Somewhat related – I wrote an article a couple of years ago “Are there any luxury watches around $200?” in which I looked at the definition of “luxury”. Google defines it as “the state of great comfort and extravagant living” and “an inessential, desirable item that is expensive or difficult to obtain” while Merriam-Webster defines it as “a condition of abundance or great ease and comfort” and “something adding to pleasure or comfort but not absolutely necessary”. Scarcity for a desired good can inflate the price therefore putting it into the luxury category.

      But watches like Epos where there are plenty to be had at less than $1,500 cannot be more luxurious than Entry Level.

      Vogard may actually be incorrectly ranked, perhaps it should be 2 stars. I’ll double check it in more detail.

      Revue Thommen is an interesting one, I’ve had a few discussions with another enthusiast about how to rank that brand.

      Let me know your thoughts on these when looking at the rankings with a luxury definition lens. Thanks again.

      • Randolph says:

        Vogard should be in 3 stars imo.

        RT is like a lesser known TAG and ORIS so it should be in the 2 stars.

        Do you consider also the price of the most expensive models? Vogard is quite hard to find. RT doesn’t make quartz models anymore nowadays so they should be at 2 stars. TAG has.

        Also Junkers I think should be at 1 star.

  2. RODNEY ROBLES says:

    How does Perrelet Turbine XL rank overall in terms of quality and craftsmanship? Is the gimmicky turbine something that would lower its luxury status or not? Want to purchase one but this puts me on the fence.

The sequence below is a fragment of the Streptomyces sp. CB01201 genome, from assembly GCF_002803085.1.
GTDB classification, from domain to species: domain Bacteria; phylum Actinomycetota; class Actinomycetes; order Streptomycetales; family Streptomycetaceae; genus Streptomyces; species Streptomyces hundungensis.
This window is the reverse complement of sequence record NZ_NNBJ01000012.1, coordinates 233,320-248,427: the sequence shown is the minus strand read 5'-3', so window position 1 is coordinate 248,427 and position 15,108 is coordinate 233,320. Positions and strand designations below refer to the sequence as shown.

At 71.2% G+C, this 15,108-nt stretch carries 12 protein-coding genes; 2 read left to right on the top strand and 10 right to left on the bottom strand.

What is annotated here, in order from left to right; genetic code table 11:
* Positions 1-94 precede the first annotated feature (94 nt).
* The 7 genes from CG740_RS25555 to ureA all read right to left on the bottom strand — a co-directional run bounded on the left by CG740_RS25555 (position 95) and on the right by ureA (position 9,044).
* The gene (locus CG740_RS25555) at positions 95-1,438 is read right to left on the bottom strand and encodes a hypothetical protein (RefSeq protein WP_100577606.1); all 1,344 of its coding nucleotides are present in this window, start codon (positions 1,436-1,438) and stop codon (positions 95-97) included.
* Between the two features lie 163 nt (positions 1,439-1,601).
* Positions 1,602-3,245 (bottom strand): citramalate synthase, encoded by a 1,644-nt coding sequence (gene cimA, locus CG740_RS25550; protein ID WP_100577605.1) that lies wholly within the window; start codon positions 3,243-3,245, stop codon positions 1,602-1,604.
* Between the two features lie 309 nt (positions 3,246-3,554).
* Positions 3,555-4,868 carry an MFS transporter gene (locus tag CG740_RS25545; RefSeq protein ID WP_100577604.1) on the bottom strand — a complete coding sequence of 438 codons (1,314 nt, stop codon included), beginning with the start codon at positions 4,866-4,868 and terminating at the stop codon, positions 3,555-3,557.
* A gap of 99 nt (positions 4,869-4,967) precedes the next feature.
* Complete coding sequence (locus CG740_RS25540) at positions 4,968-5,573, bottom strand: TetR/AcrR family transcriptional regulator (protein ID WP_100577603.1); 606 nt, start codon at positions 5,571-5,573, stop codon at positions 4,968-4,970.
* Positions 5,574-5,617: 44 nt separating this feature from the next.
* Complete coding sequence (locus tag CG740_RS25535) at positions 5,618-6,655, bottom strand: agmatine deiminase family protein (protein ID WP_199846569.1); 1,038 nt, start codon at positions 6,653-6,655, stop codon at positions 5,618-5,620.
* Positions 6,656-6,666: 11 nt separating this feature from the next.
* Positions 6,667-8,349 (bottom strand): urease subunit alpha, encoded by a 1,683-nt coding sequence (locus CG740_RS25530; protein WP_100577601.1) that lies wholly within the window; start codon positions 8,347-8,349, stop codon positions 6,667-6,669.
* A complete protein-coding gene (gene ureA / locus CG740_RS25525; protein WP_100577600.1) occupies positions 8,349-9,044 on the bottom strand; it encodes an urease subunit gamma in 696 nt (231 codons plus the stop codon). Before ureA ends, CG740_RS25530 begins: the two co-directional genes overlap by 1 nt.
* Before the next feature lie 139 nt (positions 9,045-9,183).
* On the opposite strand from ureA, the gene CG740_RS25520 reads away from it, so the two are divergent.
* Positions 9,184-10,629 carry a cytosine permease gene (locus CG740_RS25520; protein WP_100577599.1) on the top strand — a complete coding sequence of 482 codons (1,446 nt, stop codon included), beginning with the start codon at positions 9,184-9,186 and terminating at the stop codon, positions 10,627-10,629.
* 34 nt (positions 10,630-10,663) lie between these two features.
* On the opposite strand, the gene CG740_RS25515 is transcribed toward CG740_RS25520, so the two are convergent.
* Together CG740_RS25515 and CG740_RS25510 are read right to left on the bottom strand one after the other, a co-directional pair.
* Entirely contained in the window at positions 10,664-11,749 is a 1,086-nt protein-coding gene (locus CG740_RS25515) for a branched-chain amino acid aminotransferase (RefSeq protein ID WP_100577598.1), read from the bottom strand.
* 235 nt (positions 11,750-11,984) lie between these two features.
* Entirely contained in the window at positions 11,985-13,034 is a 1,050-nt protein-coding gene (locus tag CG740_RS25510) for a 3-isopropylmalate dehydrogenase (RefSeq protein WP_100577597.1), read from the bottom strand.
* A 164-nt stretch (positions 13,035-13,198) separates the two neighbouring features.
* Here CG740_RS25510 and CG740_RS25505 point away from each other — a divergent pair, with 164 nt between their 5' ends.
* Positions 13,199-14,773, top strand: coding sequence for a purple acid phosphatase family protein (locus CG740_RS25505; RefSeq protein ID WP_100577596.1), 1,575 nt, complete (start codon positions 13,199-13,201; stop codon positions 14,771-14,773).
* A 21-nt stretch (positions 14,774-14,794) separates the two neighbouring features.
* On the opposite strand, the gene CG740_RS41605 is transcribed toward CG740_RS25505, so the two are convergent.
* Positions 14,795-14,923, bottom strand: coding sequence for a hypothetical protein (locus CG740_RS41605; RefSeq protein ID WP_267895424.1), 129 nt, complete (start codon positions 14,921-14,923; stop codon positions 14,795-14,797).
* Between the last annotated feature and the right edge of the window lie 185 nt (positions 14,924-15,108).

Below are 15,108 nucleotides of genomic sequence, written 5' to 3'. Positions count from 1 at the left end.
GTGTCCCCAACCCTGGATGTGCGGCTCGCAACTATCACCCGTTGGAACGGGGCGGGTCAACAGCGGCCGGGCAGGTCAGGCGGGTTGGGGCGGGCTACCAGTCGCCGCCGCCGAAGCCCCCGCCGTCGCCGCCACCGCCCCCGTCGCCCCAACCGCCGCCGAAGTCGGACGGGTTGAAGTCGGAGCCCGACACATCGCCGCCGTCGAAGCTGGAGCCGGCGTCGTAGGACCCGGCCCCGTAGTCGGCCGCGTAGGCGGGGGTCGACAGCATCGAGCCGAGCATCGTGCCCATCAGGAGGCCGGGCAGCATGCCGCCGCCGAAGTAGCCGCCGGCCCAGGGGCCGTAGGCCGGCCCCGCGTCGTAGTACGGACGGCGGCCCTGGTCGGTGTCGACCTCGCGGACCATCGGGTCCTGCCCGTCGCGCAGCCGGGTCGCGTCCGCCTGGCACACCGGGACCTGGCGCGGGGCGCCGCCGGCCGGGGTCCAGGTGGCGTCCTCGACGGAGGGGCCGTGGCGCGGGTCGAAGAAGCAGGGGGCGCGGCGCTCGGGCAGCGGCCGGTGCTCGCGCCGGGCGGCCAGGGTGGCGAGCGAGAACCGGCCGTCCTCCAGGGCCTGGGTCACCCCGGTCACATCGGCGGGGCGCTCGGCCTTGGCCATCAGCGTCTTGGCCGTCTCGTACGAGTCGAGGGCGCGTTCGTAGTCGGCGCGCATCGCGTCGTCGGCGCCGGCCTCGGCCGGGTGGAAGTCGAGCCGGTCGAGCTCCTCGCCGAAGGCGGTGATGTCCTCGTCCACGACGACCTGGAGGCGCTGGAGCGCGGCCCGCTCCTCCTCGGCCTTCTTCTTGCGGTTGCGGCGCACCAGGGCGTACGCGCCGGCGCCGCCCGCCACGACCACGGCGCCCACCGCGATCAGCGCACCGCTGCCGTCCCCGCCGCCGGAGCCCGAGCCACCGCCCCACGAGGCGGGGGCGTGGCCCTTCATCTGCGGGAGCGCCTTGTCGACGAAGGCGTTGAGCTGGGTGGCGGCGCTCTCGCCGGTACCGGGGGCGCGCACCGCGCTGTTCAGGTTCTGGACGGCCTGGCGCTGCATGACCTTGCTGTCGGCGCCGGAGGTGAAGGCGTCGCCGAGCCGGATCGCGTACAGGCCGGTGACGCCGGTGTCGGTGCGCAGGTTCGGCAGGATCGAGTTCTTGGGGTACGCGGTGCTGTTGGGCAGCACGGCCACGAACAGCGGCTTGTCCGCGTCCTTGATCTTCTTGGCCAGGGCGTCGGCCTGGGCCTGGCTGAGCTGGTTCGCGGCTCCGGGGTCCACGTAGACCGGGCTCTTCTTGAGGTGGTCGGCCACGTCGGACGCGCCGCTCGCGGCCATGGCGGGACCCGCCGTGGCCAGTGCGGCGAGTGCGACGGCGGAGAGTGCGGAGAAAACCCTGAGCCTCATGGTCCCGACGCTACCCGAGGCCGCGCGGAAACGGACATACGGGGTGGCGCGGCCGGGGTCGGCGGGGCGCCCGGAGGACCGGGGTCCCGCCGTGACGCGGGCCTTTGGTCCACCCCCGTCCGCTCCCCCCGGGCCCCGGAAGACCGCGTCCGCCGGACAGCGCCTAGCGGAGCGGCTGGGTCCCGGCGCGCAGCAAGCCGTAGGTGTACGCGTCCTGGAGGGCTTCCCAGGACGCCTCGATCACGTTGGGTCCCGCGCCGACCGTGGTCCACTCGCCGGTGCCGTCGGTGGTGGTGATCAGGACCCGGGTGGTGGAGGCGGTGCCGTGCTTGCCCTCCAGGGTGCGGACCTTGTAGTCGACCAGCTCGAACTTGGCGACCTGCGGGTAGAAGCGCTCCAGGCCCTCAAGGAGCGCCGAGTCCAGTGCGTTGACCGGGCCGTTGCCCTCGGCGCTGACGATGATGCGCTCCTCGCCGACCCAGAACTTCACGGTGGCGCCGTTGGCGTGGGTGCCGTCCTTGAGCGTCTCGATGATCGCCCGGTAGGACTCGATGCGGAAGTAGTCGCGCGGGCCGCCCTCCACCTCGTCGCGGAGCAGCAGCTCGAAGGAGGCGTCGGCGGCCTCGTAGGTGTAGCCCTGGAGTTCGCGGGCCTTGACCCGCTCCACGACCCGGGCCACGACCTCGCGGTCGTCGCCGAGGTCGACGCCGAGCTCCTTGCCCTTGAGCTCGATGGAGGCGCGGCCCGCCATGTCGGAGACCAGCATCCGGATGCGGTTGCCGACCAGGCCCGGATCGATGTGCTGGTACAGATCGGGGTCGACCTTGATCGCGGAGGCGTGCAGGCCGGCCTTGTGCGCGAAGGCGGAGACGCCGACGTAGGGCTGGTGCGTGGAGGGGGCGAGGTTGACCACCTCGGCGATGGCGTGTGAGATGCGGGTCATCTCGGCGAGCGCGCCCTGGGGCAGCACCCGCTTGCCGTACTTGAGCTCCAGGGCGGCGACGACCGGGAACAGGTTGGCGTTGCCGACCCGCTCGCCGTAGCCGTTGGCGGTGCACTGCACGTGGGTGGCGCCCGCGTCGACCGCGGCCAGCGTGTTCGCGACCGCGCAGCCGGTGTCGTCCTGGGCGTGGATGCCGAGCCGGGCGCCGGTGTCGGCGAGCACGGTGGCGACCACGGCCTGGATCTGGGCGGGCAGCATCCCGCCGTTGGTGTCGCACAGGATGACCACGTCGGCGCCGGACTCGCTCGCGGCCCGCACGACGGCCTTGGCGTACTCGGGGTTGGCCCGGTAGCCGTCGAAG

• Admin says:

      Rule number one is if you like a watch and you can afford it then buy it. You only live once. For other considerations, the turbine complication is interesting, an eye catcher for sure. I don’t think it lowers its luxury status but it does put it into a certain niche which is good and bad. You probably won’t run into too many people who have this watch which is good.

      I would venture to say that a watch like that would depend on the owner as well. If the owner is some sort of engineer or scientist or doctor (clean energy engineer?) then this sort of gadget would fit well with that profile. The watch is big so be sure to have the wrist for it as well.

      Given that it’s so eye catchy I don’t think it can be worn daily. It could be a distraction for the owner at least in the beginning. This watch could be one of those things that you love it when you first get it but then end up not wearing it very much.

      If you think you can carry such a watch then get it.

      As for under the hood on the business end it appears to have the ETA caliber 2892-A2. I’m including the Wiki on it below from

      The ETA 2892.A2[6] is a newer design dating to the 1970s and fitted with top quality components.

      An automatic winding, twenty-one (21) jewel movement, the 2892 is available in three executions or grades: Elaborated, Top and Chronometer. The key components which differ at the line of demarcation between Elaborated and Top are the balance wheel (Elaborate=Brass/Top=Glucydur) and the hairspring (Elaborate=Nivarox 2/Top=Anachron). In contrast, since the addition of the “-2” at the end of the movement number, there has been no difference between the standard and the chronometer grades in terms of the regulator mechanism, both being Etachron. The degree of decoration on the movement’s parts also increases with the grade.[7] To illustrate the differences in accuracy garnered by the successive grades, consider the following specifications:

      Elaborated grade is adjusted in four positions with an average rate of +/−5 seconds/day, with a maximum daily variation of +/−20 seconds;